In 19th-century France, Jean Valjean, who for decades has been hunted by the ruthless policeman Javert after breaking parole, agrees to care for a factory worker's daughter. The decision changes their lives for ever.
Acting under the cover of a Hollywood producer scouting a location for a science fiction film, a CIA agent launches a dangerous operation to rescue six Americans in Tehran during the U.S. hostage crisis in Iran in 1980.
An elderly Margaret Thatcher talks to the imagined presence of her recently deceased husband as she struggles to come to terms with his death while scenes from her past life, from girlhood to British prime minister, intervene.
Richard E. Grant
A young man who survives a disaster at sea is hurtled into an epic journey of adventure and discovery. While cast away, he forms an unexpected connection with another survivor: a fearsome Bengal tiger.
In 1865, as the American Civil War winds inexorably toward conclusion, U.S. president Abraham Lincoln endeavors to achieve passage of the landmark constitutional amendment which will forever ban slavery from the United States. However, his task is a race against time, for peace may come at any time, and if it comes before the amendment is passed, the returning southern states will stop it before it can become law. Lincoln must, by almost any means possible, obtain enough votes from a recalcitrant Congress before peace arrives and it is too late. Yet the president is torn, as an early peace would save thousands of lives. As the nation confronts its conscience over the freedom of its entire population, Lincoln faces his own crisis of conscience -- end slavery or end the war. Written by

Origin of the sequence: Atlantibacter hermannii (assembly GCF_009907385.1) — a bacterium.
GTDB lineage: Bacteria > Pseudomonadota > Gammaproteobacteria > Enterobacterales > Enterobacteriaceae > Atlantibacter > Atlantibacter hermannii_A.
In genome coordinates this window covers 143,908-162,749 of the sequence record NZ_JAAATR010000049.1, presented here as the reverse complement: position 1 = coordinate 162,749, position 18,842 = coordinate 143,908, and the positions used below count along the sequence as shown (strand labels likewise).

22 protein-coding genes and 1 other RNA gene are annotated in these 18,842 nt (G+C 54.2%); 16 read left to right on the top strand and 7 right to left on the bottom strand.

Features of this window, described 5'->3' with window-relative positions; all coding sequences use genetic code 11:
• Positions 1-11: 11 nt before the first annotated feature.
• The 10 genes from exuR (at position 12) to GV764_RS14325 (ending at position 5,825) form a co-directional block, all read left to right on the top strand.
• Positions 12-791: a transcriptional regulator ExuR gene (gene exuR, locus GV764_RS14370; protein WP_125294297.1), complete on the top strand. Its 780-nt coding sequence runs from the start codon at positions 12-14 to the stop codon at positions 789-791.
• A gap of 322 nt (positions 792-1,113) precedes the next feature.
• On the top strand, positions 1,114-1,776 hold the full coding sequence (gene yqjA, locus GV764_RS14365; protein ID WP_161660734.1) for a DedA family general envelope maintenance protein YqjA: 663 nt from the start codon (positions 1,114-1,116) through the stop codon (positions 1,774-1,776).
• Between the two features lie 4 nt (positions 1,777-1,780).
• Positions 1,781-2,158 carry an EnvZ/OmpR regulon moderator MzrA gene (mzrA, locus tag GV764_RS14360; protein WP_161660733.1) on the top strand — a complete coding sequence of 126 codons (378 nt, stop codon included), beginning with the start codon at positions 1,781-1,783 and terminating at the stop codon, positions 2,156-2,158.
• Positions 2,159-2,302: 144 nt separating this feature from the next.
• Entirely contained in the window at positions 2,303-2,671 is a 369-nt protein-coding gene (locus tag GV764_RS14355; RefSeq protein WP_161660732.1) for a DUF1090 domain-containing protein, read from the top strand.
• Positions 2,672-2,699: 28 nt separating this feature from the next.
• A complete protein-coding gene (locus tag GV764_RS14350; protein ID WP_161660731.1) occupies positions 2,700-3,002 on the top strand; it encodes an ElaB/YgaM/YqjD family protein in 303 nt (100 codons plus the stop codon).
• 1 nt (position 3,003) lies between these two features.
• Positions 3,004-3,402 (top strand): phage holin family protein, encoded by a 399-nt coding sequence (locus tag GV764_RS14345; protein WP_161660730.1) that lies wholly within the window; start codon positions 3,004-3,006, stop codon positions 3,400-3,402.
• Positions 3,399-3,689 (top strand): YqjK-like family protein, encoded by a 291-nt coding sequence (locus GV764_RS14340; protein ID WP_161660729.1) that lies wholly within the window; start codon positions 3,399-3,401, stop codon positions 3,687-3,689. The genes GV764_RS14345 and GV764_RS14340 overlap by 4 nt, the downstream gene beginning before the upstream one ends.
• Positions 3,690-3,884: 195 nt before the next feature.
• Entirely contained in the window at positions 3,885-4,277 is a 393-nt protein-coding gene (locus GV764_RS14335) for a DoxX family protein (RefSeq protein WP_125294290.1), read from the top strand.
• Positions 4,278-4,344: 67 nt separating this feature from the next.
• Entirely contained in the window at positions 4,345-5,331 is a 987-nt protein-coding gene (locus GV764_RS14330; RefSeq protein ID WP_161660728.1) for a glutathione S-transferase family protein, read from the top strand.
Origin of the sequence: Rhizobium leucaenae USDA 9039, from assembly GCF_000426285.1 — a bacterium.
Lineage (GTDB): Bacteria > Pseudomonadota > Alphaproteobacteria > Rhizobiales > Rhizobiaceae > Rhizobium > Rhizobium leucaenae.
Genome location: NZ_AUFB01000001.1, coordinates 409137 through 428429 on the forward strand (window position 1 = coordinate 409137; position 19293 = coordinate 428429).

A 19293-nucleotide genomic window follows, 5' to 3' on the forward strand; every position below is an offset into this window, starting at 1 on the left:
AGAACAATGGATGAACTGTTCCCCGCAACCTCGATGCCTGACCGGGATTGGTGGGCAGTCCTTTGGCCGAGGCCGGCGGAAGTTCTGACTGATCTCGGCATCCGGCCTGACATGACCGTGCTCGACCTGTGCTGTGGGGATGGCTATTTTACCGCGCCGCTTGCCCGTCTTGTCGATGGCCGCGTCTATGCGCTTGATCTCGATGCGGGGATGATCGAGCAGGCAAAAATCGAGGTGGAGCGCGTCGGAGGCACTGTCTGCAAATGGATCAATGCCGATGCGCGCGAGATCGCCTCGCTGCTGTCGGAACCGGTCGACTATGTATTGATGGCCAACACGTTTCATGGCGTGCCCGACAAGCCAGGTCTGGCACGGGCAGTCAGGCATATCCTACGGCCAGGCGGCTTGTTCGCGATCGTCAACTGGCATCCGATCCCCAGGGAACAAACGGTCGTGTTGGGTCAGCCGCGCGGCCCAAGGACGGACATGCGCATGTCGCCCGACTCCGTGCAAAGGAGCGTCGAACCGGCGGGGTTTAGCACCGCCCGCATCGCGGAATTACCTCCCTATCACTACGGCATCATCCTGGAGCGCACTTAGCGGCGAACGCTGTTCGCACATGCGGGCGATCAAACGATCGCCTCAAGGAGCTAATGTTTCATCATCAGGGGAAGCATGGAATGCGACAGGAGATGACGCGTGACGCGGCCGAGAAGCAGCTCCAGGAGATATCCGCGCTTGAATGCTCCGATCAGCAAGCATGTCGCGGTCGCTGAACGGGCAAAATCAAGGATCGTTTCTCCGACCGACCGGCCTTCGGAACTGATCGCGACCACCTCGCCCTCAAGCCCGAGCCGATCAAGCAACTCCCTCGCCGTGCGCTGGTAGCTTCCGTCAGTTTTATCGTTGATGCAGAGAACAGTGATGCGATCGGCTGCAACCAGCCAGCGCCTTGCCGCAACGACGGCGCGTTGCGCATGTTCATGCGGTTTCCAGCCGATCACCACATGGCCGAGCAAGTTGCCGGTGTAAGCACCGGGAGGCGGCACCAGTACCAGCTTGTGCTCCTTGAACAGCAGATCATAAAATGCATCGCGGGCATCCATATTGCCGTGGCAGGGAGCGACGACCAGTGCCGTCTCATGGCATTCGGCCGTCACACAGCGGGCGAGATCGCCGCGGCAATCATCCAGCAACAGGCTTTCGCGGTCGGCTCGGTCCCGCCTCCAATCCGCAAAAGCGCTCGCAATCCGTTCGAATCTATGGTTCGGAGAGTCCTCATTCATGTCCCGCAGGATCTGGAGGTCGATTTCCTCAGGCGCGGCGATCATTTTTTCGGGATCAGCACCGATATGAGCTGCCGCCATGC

Jim Beaver <email@example.com>
The ticking heard from Abraham Lincoln's pocket watch as he sits at his desk and plays with it is the actual ticking sound from the watch he carried in his pocket. An audio engineer went to the museum in Kentucky where the watch is kept to get sound bites from it. See more »
When Congress debates and ultimately votes on the 13th Amendment, every desk in the chamber is occupied. Eighteen seats should have been empty, because of the states that seceded. See more »
Nothing surprises you, Asa, therefore nothing about you is surprising. Perhaps that is why your constituents did not re-elect you to the coming term.
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This is my first review of a film. I had to do this, because of the effect it had on me. I went to see a screening of "Lincoln" last week, and i was wondering if Spielberg could have done it again, like he did years ago with "Schindler's List", for example. And he did it, that's for sure. That's not "Schindler's List" or "Saving Private Ryan", not even close, but this film captures wonderfully the way the director looks at that piece of history, and though it's probably not the more realistic film ever made about Lincoln (and i don't know if there will ever be one really realistic..), the movie offers tremendous performances (DDL will certainly be honored), a tremendous production design and, not less important,a great score by John Williams, once again! So,basically, i was, still, very surprised by the way Spielberg did it, because it shows a very intimate portrait of Lincoln's personality. And i warn you, this is film is for grown ups, not for teenagers looking for some kind of action war movie about leadership and honor in civil war. That's Spielberg in a kind of different but always faith full way, and i hope it earns lot of nominations in the Oscars this year, and i will not be surprised if Lincoln wins Best Picture in January.
A 10/10, without any doubt ! :)
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